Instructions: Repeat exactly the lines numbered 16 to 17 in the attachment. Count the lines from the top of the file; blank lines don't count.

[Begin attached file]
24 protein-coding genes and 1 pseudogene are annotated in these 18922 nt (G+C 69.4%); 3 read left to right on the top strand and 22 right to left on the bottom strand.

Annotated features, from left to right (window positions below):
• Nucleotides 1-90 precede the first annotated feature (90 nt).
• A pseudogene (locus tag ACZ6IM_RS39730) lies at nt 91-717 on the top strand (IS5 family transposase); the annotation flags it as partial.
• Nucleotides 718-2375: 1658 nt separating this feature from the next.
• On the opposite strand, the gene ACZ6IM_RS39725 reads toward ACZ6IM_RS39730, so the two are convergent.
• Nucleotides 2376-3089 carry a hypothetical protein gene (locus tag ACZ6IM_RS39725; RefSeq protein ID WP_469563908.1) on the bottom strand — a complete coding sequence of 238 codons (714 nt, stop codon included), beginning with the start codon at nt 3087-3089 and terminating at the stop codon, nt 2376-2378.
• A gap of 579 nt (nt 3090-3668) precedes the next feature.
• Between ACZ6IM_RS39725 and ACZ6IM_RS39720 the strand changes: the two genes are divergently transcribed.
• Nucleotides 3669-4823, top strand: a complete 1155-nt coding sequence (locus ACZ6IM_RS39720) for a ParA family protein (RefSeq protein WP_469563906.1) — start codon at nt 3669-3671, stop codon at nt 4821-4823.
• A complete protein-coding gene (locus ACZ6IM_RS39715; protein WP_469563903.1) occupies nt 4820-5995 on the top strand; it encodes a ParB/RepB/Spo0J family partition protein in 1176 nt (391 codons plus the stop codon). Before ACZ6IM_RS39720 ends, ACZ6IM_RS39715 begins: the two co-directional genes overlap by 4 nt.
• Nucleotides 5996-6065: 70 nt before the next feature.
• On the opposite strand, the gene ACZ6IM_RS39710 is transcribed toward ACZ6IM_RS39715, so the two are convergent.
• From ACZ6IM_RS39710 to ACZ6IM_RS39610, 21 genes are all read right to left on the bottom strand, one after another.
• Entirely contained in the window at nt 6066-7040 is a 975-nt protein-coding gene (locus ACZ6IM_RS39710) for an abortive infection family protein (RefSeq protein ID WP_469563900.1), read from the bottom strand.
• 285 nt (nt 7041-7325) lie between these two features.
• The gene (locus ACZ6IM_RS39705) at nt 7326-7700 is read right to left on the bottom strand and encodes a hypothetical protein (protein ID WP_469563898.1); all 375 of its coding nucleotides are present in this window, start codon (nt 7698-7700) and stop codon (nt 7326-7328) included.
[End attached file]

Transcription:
• 285 nt (nt 7041-7325) lie between these two features.
• The gene (locus ACZ6IM_RS39705) at nt 7326-7700 is read right to left on the bottom strand and encodes a hypothetical protein (protein ID WP_469563898.1); all 375 of its coding nucleotides are present in this window, start codon (nt 7698-7700) and stop codon (nt 7326-7328) included.